Food culture in Aruba

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(Oranjestad) – Like many other cultures, an important aspect of the Aruban cultural identity is our connection to food and food traditions. The local food traditions consist of a melting pot of different cultural and religious eating habits and dishes.

Breakfast, lunch and dinner

The routine of breakfast, lunch and dinner on the island is one that does not completely follow a European or American routine, despite the major influences from these parts of the world on our culture and way of living. When it comes to the three important meals of the day, most of the Aruban population follows a Latin-American influenced routine.


Breakfast in Aruba is quite simple: a cup of coffee or tea, some bread, and sometimes an egg. Sometimes, due to the need of a quick “to-go” breakfast, you may also find many snack trucks and cafes that sell sandwiches, pastechis (meat pie), arepas and empanadas early in the morning.

Main Meal

The main meal is typically eaten in most households around noon or in the afternoon. This can consist of meat, fish, and chicken—stewed or fried—with funchi (polenta) or rice with stewed vegetables. Often, fried or boiled plantain or pan bati (Aruban pancake) is included. Stews are a staple in Aruban cuisine and can are largely influenced by Latin-American and Latin/Afro-Caribbean Stews. Some of the more unique stews and soups from the ABC Islands* include sopi di bonchi cora (red kidney bean soup with pig tail), sopi mondongo (tripe soup), carni stoba (beef stew), comcomber stoba (West Indian gherkin stew) and much more.

Dinner Time

Dinner time can vary significantly from household to household. Unlike the U.S. or in Europe, dinner time typically does not consist of a whole (warm) meal. Instead, the evening “meal” can typically consist of something lighter, like a sandwich, though it is not uncommon to see leftovers from the main meal reheated and eaten again. Tea and coffee are often also served with the evening snack.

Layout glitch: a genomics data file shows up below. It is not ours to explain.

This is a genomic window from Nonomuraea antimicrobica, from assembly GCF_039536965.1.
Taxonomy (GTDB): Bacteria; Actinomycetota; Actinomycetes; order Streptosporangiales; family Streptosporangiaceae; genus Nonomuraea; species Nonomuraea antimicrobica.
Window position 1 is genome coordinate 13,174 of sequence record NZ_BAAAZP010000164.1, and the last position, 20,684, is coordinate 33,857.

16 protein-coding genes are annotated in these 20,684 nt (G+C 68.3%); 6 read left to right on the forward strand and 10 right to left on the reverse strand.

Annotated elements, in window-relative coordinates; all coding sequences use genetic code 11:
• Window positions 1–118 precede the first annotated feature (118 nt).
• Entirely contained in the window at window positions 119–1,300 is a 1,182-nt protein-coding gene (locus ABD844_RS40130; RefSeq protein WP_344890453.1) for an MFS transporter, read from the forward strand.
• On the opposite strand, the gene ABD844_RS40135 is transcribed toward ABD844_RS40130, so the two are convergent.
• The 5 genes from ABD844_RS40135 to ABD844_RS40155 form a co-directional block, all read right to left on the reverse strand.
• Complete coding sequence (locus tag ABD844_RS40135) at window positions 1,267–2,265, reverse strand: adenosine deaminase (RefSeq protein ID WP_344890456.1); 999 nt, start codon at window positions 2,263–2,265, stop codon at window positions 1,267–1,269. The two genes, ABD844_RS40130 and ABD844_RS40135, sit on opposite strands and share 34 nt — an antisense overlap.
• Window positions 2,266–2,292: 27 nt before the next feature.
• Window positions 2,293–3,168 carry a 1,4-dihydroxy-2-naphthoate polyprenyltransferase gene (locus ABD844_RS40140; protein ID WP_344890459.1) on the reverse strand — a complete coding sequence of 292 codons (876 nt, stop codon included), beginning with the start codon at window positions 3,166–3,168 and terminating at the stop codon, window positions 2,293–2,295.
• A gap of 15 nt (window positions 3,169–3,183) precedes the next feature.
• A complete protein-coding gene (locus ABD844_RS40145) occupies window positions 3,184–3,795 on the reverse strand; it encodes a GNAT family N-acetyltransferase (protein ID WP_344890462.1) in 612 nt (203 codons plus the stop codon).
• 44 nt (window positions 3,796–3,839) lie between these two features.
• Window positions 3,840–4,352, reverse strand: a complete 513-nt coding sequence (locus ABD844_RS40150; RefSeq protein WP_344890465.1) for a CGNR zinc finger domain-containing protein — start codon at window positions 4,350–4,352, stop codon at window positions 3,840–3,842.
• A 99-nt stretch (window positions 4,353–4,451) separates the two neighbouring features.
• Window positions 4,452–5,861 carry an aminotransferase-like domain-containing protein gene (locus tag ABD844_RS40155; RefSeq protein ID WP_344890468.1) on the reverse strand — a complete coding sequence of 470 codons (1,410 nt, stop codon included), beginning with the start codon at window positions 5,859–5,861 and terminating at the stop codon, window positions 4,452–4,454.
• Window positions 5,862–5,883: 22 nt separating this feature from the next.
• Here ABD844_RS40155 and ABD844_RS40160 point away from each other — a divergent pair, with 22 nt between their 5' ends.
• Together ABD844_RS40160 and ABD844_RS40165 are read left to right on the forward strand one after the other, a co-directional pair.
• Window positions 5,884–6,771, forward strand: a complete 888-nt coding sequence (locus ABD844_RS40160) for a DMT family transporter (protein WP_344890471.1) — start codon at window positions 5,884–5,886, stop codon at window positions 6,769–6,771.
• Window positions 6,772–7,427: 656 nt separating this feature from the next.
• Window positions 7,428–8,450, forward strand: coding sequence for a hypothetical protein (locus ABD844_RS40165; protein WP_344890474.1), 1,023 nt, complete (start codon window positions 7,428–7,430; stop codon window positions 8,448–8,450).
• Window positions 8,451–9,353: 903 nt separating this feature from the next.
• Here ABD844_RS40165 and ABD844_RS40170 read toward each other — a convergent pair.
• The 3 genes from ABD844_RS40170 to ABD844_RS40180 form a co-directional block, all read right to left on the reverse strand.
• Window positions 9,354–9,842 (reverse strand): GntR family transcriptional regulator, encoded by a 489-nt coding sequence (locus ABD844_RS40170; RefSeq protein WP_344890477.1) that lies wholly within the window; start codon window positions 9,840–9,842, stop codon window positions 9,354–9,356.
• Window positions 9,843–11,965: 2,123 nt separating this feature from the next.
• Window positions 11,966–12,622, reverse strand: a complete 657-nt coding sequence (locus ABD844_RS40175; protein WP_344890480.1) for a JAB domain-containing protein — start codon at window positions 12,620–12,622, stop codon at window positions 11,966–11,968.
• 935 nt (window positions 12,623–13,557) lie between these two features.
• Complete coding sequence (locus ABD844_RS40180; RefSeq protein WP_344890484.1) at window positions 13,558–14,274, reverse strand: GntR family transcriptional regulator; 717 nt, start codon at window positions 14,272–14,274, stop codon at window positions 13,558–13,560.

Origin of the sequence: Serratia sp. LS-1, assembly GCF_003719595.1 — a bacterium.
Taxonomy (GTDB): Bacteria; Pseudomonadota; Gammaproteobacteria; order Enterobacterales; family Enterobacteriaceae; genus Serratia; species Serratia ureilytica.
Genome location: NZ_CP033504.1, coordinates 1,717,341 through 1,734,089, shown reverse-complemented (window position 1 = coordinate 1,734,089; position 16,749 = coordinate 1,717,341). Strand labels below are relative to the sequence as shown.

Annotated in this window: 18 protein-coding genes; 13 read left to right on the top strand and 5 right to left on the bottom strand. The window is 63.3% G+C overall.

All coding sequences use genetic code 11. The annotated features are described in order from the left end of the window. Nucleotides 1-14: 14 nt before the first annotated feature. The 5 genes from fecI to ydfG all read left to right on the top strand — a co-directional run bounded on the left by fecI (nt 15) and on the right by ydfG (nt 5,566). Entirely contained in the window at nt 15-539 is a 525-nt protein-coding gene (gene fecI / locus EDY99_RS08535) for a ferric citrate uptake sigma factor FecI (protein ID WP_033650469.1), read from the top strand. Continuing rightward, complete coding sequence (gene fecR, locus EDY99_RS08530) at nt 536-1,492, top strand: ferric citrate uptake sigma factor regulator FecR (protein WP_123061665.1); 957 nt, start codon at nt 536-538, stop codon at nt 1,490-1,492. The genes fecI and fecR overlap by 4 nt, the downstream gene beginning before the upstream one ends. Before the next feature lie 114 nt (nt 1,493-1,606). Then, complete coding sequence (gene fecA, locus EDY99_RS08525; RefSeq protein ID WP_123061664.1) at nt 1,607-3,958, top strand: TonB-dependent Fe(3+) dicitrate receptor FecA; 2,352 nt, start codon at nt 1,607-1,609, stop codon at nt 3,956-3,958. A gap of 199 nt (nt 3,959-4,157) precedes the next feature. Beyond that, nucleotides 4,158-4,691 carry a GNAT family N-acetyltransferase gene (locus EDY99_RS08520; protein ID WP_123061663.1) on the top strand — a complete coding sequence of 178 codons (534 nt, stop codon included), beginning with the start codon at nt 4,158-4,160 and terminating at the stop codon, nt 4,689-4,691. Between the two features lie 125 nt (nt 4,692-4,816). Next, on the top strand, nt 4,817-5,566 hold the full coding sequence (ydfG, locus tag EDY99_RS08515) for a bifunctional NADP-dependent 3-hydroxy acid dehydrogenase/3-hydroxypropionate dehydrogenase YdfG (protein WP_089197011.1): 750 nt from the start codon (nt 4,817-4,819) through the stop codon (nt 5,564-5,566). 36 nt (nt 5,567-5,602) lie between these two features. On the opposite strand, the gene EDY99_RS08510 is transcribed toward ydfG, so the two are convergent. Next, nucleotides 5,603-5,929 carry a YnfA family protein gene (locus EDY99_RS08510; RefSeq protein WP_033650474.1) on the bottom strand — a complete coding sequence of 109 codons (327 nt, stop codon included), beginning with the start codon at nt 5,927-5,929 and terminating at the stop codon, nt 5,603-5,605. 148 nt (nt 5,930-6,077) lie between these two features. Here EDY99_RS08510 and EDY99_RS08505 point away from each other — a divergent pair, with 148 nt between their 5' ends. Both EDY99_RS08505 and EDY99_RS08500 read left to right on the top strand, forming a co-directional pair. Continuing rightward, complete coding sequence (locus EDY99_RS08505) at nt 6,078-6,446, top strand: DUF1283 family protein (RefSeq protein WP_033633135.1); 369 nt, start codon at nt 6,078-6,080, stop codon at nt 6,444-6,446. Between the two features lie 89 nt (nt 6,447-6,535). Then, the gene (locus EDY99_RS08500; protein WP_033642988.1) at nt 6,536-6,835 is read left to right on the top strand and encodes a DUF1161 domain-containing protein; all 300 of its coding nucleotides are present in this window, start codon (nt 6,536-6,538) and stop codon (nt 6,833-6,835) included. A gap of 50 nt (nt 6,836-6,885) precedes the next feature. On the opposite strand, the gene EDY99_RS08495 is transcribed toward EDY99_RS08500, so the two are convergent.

(Religious) Holidays

Christmas is probably the biggest global holiday, and every culture has its own spin on what their Christmas cuisine entails. In Aruba, our Christmas cuisine is again largely based on Latin-American influences, most notably form Venezuela. Ayacas and the famous pan di ham* are two crucial holiday dishes, along with stuffed turkey, roasted glazed ham topped with pineapples, arroz con pollo (rice and chicken) and potato salad, among other items. Traditional drinks include ponche crema (Aruban eggnog), chuculati pinda (hot chocolate with peanut butter), and homemade fruit punch. Desserts include, bolo di pistachio (pistachio cake), bolo di cashupete (cashew cake), quesillo (flan), bolo preto (dark fruit cake), drigidek (gingerbread), pan boyo (bread cake) and more.

Snacks and tasty delights

Besides meals and dishes that are eaten on the dinner table, Aruba also has a food tradition that includes snacks and other tasty delights that you may easily find around the island. These include, Saco*, basket, pastechi, kroket, deditos, Johnny cake and more. These snacks are usually sold at local snack trucks and cafes, often located on the side of the road. In the area of Tanki Leendert and Tanki flip, for example, there are many of these trucks parked on the side of the road and often open until late at night—offering tasty and filling snacks post night-life fun.


*ABC Islands: Aruba, Bonaire and Curacao

*Pan di ham: Derived from the Venezuelan Pan de Jamon (rolled up bread with ham, raisins and olives)

*Saco: Saco literally means “bag”. Saco contains fried potatoes, plantains, chicken (and ribs) and a Johnny cake, served in a paper bag.

Source: Voeding, voedingsgewoonten en gerechten op Aruba (Nutrition, Food Traditions and Dishes on Aruba) by Biblioteca Nacional Aruba